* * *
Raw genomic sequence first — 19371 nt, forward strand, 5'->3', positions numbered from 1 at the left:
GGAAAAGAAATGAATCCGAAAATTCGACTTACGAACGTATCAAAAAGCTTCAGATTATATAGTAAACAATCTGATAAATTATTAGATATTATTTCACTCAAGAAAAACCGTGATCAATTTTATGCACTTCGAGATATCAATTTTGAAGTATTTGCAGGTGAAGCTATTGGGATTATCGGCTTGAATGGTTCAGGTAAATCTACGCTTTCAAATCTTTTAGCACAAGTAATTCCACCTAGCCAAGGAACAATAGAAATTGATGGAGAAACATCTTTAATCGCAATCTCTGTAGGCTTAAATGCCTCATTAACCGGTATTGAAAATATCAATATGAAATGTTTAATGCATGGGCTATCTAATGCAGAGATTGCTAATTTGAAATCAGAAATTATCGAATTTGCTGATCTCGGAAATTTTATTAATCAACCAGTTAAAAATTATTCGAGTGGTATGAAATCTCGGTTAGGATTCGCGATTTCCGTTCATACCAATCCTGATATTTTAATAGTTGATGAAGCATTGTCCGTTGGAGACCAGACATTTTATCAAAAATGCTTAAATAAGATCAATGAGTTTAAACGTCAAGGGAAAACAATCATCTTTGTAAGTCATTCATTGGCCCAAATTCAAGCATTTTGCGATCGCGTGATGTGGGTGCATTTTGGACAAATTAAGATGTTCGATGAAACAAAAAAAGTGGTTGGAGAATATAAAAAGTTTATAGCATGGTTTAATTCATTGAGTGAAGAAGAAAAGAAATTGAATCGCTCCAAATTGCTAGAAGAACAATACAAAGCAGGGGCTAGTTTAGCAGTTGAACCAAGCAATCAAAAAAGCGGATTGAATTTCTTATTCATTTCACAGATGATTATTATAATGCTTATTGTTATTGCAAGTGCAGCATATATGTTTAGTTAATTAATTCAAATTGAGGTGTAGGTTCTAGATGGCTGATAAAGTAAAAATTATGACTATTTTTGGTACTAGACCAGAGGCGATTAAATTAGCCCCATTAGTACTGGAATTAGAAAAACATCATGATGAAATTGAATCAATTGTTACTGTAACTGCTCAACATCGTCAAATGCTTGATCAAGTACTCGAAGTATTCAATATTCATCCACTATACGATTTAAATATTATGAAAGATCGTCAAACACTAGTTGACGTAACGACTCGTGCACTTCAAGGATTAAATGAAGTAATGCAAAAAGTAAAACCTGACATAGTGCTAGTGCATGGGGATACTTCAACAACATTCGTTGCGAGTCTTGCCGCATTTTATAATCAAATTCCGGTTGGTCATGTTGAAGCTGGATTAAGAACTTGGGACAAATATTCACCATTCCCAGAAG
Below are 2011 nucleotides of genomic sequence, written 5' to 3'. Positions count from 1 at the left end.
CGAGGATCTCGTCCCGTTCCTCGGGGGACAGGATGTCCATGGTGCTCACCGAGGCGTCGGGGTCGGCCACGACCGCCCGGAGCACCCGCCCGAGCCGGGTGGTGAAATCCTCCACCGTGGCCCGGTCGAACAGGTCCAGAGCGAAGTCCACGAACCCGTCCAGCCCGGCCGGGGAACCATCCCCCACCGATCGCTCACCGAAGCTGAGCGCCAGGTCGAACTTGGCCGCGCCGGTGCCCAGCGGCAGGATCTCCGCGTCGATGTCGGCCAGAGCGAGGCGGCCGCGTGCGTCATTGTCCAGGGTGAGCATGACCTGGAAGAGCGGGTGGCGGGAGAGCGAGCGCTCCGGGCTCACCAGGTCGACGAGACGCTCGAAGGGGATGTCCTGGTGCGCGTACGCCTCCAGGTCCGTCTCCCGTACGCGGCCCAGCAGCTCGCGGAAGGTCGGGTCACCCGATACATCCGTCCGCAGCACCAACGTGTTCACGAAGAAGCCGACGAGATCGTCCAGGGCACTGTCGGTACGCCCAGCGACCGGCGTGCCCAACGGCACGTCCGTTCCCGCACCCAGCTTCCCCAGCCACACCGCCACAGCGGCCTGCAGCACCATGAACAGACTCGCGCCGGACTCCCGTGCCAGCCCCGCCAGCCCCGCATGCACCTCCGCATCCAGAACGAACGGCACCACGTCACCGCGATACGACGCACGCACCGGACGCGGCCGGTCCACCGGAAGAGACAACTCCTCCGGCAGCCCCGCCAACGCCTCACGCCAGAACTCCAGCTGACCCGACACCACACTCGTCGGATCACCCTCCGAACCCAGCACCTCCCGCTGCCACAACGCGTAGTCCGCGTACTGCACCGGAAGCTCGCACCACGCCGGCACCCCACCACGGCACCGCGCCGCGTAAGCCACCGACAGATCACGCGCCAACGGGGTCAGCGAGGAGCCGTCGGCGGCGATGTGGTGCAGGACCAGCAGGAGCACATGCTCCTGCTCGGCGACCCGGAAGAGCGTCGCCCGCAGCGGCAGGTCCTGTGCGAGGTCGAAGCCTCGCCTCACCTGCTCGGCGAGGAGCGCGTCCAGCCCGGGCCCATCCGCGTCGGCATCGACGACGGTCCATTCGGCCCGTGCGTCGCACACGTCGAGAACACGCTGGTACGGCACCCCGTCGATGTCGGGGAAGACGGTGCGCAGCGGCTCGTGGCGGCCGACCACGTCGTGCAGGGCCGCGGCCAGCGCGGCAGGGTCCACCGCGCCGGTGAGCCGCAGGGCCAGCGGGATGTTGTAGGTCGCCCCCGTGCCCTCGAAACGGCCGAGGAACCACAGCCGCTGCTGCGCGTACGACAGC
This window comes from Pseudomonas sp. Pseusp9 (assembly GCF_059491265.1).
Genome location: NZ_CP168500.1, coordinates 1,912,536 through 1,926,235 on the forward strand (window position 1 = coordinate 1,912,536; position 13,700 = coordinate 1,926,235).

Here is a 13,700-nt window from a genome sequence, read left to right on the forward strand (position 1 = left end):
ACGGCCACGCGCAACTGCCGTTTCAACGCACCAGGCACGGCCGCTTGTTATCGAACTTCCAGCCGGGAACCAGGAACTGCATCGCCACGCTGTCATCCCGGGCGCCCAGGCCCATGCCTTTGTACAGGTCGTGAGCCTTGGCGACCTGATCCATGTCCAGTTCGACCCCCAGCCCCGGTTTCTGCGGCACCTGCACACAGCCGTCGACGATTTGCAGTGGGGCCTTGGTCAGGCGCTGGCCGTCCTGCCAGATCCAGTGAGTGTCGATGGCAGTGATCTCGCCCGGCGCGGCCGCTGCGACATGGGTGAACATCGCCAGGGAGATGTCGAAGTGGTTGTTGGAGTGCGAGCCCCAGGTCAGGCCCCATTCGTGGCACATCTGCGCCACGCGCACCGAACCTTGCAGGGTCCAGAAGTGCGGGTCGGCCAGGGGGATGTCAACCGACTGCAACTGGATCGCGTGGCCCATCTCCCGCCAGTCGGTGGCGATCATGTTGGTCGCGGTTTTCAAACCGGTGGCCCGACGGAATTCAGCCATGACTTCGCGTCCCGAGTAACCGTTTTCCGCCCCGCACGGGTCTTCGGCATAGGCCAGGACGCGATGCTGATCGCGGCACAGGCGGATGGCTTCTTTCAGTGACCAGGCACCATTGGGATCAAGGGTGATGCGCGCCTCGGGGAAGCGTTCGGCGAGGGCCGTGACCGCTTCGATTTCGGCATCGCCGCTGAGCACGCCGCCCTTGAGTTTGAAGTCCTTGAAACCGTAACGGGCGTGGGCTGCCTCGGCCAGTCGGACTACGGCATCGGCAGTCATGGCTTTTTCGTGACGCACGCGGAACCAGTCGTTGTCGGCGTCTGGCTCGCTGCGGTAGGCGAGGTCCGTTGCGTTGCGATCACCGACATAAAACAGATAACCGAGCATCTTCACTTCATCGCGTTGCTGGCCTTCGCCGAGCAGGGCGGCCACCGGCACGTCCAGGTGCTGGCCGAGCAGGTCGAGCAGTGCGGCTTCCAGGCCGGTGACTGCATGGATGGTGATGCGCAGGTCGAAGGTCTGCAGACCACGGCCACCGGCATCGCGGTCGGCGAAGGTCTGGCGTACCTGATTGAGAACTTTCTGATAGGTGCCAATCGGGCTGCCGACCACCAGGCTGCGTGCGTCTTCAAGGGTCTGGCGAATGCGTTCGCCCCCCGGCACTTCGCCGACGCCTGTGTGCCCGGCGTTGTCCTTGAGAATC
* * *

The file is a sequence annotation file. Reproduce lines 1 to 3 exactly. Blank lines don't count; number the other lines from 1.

Raw genomic sequence first — 19371 nt, forward strand, 5'->3', positions numbered from 1 at the left:
GGAAAAGAAATGAATCCGAAAATTCGACTTACGAACGTATCAAAAAGCTTCAGATTATATAGTAAACAATCTGATAAATTATTAGATATTATTTCACTCAAGAAAAACCGTGATCAATTTTATGCACTTCGAGATATCAATTTTGAAGTATTTGCAGGTGAAGCTATTGGGATTATCGGCTTGAATGGTTCAGGTAAATCTACGCTTTCAAATCTTTTAGCACAAGTAATTCCACCTAGCCAAGGAACAATAGAAATTGATGGAGAAACATCTTTAATCGCAATCTCTGTAGGCTTAAATGCCTCATTAACCGGTATTGAAAATATCAATATGAAATGTTTAATGCATGGGCTATCTAATGCAGAGATTGCTAATTTGAAATCAGAAATTATCGAATTTGCTGATCTCGGAAATTTTATTAATCAACCAGTTAAAAATTATTCGAGTGGTATGAAATCTCGGTTAGGATTCGCGATTTCCGTTCATACCAATCCTGATATTTTAATAGTTGATGAAGCATTGTCCGTTGGAGACCAGACATTTTATCAAAAATGCTTAAATAAGATCAATGAGTTTAAACGTCAAGGGAAAACAATCATCTTTGTAAGTCATTCATTGGCCCAAATTCAAGCATTTTGCGATCGCGTGATGTGGGTGCATTTTGGACAAATTAAGATGTTCGATGAAACAAAAAAAGTGGTTGGAGAATATAAAAAGTTTATAGCATGGTTTAATTCATTGAGTGAAGAAGAAAAGAAATTGAATCGCTCCAAATTGCTAGAAGAACAATACAAAGCAGGGGCTAGTTTAGCAGTTGAACCAAGCAATCAAAAAAGCGGATTGAATTTCTTATTCATTTCACAGATGATTATTATAATGCTTATTGTTATTGCAAGTGCAGCATATATGTTTAGTTAATTAATTCAAATTGAGGTGTAGGTTCTAGATGGCTGATAAAGTAAAAATTATGACTATTTTTGGTACTAGACCAGAGGCGATTAAATTAGCCCCATTAGTACTGGAATTAGAAAAACATCATGATGAAATTGAATCAATTGTTACTGTAACTGCTCAACATCGTCAAATGCTTGATCAAGTACTCGAAGTATTCAATATTCATCCACTATACGATTTAAATATTATGAAAGATCGTCAAACACTAGTTGACGTAACGACTCGTGCACTTCAAGGATTAAATGAAGTAATGCAAAAAGTAAAACCTGACATAGTGCTAGTGCATGGGGATACTTCAACAACATTCGTTGCGAGTCTTGCCGCATTTTATAATCAAATTCCGGTTGGTCATGTTGAAGCTGGATTAAGAACTTGGGACAAATATTCACCATTCCCAGAAG
Below are 2011 nucleotides of genomic sequence, written 5' to 3'. Positions count from 1 at the left end.